Sears Closes Part of Site, Concedes Purchases Revealed
On the heels of admitting that it was using spyware on one of its e-commerce sites, Sears officials said Jan. 4 they were temporarily shutting down part of another Sears e-commerce site after discovering that it allowed consumers to see explicit details about the purchases of other customers.
The Sears move came hours after Harvard Business School Assistant Professor Benjamin Edelman published details on how consumers using Sears' Manage My Home site could find detailed purchase histories about other Sears shoppers merely by typing in their name, phone number and street address into the site.
"Sears offers no security whatsoever to prevent a ManageMyHome user from retrieving another person's purchase history," Edelman wrote on his blog. "To verify a user's identity, Sears could require information known only to the customer who actually made the prior purchase. For example, Sears could require a code printed on the customer's receipt, a loyalty card number, the date of purchase, or a portion of the user's credit card number. But Sears does nothing of the kind. Instead, Sears only requests name, phone number, and address, which is all information available in any White Pages phone book."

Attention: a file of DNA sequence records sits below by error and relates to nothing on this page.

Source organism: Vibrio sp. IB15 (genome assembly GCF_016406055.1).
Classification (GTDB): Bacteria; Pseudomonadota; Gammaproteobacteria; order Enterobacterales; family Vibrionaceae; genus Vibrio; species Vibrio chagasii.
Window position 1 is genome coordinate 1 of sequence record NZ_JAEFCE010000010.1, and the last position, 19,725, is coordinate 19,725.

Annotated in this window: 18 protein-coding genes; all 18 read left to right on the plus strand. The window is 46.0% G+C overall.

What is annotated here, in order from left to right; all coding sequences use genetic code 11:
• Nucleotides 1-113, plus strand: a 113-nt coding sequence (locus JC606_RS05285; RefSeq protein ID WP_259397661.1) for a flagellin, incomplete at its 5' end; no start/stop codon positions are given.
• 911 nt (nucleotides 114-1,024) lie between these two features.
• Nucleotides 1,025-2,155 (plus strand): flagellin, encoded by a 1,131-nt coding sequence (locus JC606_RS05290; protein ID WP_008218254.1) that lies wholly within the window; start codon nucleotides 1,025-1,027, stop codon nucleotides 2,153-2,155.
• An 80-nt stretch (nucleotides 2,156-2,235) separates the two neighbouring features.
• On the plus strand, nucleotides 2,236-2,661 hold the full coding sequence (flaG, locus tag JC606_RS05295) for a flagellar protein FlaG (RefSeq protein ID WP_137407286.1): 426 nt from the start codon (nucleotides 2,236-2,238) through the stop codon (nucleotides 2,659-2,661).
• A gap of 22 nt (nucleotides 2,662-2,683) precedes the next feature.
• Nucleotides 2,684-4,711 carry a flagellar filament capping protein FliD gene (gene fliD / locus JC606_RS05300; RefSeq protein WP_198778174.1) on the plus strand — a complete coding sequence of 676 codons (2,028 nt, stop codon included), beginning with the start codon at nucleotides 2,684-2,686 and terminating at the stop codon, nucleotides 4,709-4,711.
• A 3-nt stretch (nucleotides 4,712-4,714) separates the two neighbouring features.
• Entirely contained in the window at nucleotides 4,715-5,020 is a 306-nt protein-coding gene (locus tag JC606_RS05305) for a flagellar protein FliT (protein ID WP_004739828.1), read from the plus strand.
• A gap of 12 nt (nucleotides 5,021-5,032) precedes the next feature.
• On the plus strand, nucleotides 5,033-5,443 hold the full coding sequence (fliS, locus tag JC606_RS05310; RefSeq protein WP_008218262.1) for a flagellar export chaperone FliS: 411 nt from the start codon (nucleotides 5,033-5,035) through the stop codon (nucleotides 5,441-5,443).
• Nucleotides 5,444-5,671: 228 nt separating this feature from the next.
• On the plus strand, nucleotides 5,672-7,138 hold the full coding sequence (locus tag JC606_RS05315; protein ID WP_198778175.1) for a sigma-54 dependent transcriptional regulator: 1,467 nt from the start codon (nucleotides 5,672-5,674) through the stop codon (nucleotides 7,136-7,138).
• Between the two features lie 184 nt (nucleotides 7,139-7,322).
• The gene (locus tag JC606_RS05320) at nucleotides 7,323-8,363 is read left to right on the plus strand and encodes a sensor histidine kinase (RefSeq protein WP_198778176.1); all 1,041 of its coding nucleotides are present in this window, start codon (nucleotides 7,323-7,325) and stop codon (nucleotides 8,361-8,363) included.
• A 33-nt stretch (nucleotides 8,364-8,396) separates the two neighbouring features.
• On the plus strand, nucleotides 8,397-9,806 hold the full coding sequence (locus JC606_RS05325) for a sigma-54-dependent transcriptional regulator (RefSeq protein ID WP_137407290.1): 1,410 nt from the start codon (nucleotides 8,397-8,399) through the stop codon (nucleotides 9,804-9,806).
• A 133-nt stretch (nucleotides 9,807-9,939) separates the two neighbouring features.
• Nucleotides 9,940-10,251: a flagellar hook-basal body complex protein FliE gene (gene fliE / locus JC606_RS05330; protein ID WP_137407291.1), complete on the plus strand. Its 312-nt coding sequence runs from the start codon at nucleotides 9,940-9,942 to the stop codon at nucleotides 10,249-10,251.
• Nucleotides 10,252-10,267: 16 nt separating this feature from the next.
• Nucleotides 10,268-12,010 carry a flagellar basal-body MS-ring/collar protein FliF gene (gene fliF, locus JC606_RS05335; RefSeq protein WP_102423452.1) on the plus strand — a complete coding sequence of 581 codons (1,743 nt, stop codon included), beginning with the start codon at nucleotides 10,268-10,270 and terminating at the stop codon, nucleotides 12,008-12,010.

Sears said in a statement that, because of these privacy concerns, "we have turned off the ability to view a customer's purchase history on Manage My Home until we can implement a validation process that will restrict access by unauthorized third parties."
Retail Center Editor Evan Schuman can be reached at email@example.com.